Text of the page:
by Lisa Hall Wilson
I’m often asked how to go deeper in fiction. My jam is Deep Point of View, and I get that not everyone loves deep POV. That’s okay. However, if you’re looking for a really quick way to make your setting or characters come alive on the page, personification is one of those tools that every writer can use more effectively.
Personification: giving human-like qualities to non-human things.
The last piece of pie called his name.
The story jumped off the page.
All of these examples give a human-like quality or emotion to something that isn’t human. Pie doesn’t talk. Stories can’t jump anymore than opportunity can knock on something. These are obviously not literal meanings but figurative.
Some types of personification deal in the literal. This is actually a deep rabbit hole on the various types of personification, but I’m not convinced that knowing the labels for these things is all that helpful, so long as you know of them and use them strategically.
Other types of personification are: anthropomorphism (a non-human animal, object or deity literally acting like a human), pathetic fallacy (attributing human feelings to the natural world), embodiment (a person or thing is representative of an abstract concept – she is integrity itself), etc.
Personification is efficient – it captures a big idea with just a few words. Here’s how personification can create an immersive and emotional depth for readers.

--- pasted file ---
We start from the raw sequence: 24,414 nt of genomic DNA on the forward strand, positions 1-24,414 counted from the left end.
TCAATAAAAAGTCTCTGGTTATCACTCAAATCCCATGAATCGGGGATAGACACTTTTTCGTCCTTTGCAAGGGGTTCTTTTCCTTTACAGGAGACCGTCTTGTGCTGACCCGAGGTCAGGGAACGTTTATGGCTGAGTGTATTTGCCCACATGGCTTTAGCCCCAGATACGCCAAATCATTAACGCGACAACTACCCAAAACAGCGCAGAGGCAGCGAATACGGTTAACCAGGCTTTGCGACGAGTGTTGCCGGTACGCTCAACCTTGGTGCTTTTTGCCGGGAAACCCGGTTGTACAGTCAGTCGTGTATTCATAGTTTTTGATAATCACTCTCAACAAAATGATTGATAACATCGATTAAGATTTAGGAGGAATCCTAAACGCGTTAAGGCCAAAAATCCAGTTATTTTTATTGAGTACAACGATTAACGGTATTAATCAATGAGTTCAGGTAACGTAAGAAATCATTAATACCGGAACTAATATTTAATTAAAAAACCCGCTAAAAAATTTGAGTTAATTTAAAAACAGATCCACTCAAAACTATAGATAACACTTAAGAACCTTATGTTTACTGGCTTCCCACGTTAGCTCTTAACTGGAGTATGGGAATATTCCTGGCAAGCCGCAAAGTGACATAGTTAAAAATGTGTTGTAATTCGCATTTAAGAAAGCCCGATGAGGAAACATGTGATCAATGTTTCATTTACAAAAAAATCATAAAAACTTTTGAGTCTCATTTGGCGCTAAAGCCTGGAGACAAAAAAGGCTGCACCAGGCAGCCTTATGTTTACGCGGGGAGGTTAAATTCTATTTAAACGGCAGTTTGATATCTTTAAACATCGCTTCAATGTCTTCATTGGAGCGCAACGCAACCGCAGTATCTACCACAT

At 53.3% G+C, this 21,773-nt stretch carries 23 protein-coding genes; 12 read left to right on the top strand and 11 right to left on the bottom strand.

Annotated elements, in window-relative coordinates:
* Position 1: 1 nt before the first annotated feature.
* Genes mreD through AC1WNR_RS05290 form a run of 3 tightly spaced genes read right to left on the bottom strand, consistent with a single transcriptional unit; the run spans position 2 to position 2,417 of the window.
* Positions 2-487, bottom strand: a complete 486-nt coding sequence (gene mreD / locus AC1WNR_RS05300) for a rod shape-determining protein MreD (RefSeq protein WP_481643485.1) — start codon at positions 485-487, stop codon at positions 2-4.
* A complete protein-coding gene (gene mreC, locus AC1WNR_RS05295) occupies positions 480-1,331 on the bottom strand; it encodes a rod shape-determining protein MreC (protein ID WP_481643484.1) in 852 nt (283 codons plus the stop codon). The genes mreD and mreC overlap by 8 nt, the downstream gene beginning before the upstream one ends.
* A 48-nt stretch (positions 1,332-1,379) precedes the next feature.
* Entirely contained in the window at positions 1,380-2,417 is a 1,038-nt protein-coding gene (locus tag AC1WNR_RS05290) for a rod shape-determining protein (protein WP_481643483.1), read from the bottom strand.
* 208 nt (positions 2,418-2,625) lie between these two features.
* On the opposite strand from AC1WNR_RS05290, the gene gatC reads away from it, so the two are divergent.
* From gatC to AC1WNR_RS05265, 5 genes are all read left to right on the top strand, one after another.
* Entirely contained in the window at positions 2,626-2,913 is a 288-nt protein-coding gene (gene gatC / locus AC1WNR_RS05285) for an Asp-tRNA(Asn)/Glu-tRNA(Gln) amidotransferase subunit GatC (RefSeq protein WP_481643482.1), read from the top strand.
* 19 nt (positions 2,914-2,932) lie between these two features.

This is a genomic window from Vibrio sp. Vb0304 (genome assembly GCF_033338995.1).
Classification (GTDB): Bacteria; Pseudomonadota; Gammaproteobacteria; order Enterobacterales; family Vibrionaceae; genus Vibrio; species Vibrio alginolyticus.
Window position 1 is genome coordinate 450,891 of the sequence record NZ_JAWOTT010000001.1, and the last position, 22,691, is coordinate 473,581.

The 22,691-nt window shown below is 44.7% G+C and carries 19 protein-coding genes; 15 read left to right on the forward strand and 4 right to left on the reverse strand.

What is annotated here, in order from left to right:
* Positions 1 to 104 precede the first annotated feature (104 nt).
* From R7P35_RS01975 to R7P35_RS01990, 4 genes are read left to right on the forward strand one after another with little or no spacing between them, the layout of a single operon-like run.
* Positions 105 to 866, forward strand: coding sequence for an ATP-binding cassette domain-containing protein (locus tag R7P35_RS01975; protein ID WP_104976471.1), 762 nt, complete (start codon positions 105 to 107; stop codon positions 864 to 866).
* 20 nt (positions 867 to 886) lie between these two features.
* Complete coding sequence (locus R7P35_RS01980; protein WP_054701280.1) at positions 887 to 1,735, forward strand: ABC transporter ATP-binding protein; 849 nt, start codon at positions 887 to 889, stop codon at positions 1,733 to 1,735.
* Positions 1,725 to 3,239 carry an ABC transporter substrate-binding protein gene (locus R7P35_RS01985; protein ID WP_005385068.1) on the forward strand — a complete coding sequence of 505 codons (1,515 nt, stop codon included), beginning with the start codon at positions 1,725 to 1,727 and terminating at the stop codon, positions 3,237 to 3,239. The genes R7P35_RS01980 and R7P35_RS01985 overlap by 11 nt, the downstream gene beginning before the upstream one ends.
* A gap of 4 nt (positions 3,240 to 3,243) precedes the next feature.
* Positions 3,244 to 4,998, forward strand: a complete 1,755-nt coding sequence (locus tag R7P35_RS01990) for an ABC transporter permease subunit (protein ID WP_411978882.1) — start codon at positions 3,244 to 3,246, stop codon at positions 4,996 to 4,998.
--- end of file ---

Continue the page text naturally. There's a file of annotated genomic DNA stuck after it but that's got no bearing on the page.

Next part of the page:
Giving non-human things human qualities gives readers something tangible they can imagine and empathize with. Think of rain. We often personify rain to help us describe how we feel about it, but also describe its intensity or impact. It’s more efficient and allows us to show others how we perceive the rain. The rain punished everything it landed on, flattening and breaking. The rain welcomed us with a warm mist and a cooling touch. The rain blinded us and drove us off the road.
Can you picture or imagine the intensity or the impact of the rain in each of those sentences? It’s efficient writing, not only because it uses two seemingly unalike things to create a vivid picture, but also because it allows us to imbue emotion into it.
Setting details can reflect the character’s mood, or their impression of the natural world around them. A man running for his life who is hopeful he’ll survive, could find that the trees help him hide and shelter him. The man running for his life who isn’t sure how things will turn out, who maybe feels overwhelmed or overpowered, might perceive the branches pull and tear at his clothes and skin, hoping to slow him down.
The weather could be oppressive, foreboding, or temperamental.
Personification allows us to immerse the reader in the story and especially make the setting come alive. Describe the things in the scene as if those objects expressed an emotion.
Neil Gaiman writes, “Personification is an effective tool for placing the reader in the story with a 360 view of the setting. In Bleak House, Charles Dickens describes a thick fog settling as rolling, hovering, creeping, and ‘cruelly pinching’ the toes and fingers of a boy.” (source here)